Sign & Digital Graphics

February '19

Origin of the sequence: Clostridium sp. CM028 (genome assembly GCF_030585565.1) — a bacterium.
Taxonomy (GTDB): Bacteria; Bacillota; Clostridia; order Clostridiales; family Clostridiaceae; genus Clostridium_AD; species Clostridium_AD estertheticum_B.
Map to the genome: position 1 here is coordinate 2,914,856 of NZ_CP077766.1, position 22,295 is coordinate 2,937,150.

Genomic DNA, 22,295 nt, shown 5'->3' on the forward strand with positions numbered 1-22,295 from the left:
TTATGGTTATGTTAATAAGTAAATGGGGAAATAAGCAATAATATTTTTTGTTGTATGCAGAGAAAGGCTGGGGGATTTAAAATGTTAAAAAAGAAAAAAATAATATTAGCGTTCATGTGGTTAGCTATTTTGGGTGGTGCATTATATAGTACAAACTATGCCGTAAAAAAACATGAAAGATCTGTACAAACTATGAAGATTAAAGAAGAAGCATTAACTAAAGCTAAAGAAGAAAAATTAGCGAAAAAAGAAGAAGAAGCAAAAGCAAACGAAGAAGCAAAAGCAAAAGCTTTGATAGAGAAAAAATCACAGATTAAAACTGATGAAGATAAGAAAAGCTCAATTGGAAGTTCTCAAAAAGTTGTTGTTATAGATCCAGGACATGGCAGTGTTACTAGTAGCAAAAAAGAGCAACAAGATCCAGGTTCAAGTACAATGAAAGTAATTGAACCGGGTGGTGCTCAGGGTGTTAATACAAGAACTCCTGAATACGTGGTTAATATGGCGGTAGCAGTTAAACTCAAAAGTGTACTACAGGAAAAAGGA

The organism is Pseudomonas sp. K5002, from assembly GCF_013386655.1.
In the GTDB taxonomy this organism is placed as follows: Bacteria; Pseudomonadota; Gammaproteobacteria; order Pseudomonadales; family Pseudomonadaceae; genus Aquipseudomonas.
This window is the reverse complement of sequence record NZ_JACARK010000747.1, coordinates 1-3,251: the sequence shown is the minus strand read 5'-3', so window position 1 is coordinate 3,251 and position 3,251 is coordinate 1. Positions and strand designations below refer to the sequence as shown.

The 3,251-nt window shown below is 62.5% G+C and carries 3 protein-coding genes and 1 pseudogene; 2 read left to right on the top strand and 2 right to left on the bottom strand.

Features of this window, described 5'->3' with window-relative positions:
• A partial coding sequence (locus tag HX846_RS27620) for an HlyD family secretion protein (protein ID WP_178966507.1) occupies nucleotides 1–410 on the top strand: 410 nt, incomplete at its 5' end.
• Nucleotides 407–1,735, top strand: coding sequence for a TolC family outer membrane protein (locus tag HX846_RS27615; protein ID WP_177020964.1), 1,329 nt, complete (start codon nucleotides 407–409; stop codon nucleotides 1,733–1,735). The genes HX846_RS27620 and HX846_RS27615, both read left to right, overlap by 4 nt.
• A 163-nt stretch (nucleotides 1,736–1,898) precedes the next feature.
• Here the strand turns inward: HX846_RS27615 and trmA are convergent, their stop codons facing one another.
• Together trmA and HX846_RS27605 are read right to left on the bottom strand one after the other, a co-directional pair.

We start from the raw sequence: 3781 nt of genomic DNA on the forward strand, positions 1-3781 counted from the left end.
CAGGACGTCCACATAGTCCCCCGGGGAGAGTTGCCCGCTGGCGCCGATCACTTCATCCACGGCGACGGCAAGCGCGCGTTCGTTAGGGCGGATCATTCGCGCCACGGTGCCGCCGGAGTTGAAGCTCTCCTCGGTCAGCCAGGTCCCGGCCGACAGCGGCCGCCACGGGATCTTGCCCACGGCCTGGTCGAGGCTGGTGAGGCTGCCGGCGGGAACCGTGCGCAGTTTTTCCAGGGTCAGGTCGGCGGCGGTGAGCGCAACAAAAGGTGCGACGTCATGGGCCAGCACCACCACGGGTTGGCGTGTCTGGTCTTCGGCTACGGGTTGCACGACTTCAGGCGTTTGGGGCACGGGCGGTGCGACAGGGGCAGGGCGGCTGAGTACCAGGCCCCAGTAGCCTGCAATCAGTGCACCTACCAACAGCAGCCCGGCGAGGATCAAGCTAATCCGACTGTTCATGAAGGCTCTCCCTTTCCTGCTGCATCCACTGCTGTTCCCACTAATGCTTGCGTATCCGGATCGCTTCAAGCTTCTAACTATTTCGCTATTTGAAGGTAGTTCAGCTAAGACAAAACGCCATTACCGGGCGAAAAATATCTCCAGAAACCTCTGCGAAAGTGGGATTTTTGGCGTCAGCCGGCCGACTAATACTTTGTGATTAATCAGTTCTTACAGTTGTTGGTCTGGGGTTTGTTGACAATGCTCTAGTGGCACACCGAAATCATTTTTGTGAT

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24 • February 2019 • S I G N & D I G I T A L G R A P H I C S ARCHITECTURAL AND ENVIRONMENTAL as they are given. They also can pres- ent cumulative or tiers of giving, such as donors moving from bronze to silver or platinum levels. This can be demon- strated with various display options, such as plaques that include smaller plates for additional names and donation amounts A cast with etching for the New York Police & Fire Widow's and Children's Benefit Fund. (Image courtesy of A.R.K. Ramos) The Aurora Medical Center has 14 locations with each header unique to a few of the facili- ties. RCB Donor Recognition in Milwaukee created the donor displays, which are acrylic sandwiches mounted to standoffs that hold them one inch off the wall. The displays are for the annual giving campaign and can be updated each year. (Image courtesy of RCB Donor Recognition) A dedication plaque list- ing the presidents of the Manhasset-Lakeville Fire Department. (Image cour- tesy of A.R.K. Ramos) and giving trees with branches or leaves to add the information. Open and closed displays come in many materials or substrates, but cast metal has been a favorite for its timeless look, durability and longevity, Auty says. "Casting in bronze, copper or alumi- num allows for different looks and finishes to add depth and interest to your donor plaque or wall. Acrylics, cut and etched glass are also very popular," Auty says. At A . R . K . Ramos, a family-owned wholesale signage manufacturing com- pany in Oklahoma City, the most popular material for plaques and wall displays is cast bronze for its substantial look, fol- lowed by cast aluminum and cast brass, says Rocky Fincher, sales manager of A.R.K. Ramos. "You get the gold look instead of silver," Fincher says. "It makes it look legitimate." Ramos's cast products have the benefit of carrying a lifetime warranty and are easy to maintain and can be cleaned with soap and water, Fincher says. "It's not going to fade, crack or chip. It's not going to fail," Fincher says. Popular Substrates Another substrate used for donor rec- ognitions is an acid-etched display, a less expensive alternative for organizations with small budgets. Acid-etched displays consist of small, fine etched lines tinted with bronze, brass or another material to have the look of metal, Ramos says. The etching allows for more characters per square inch than does casting—the characters can be as small as one-eighth inch versus one- fourth inch with casting, he says. Other popular substrates are cast copper, cut metal such as stainless steel, acrylics in multiple types and options, and polished or tinted glass, Auty says, adding that wood is occasionally used, preferably for indoors. "With a larger budget, you will be able to have a larger selection of options," Auty says. "When the budget is 'healthy' and longevity is a concern, which is usu- ally the case in donor plaques and walls,

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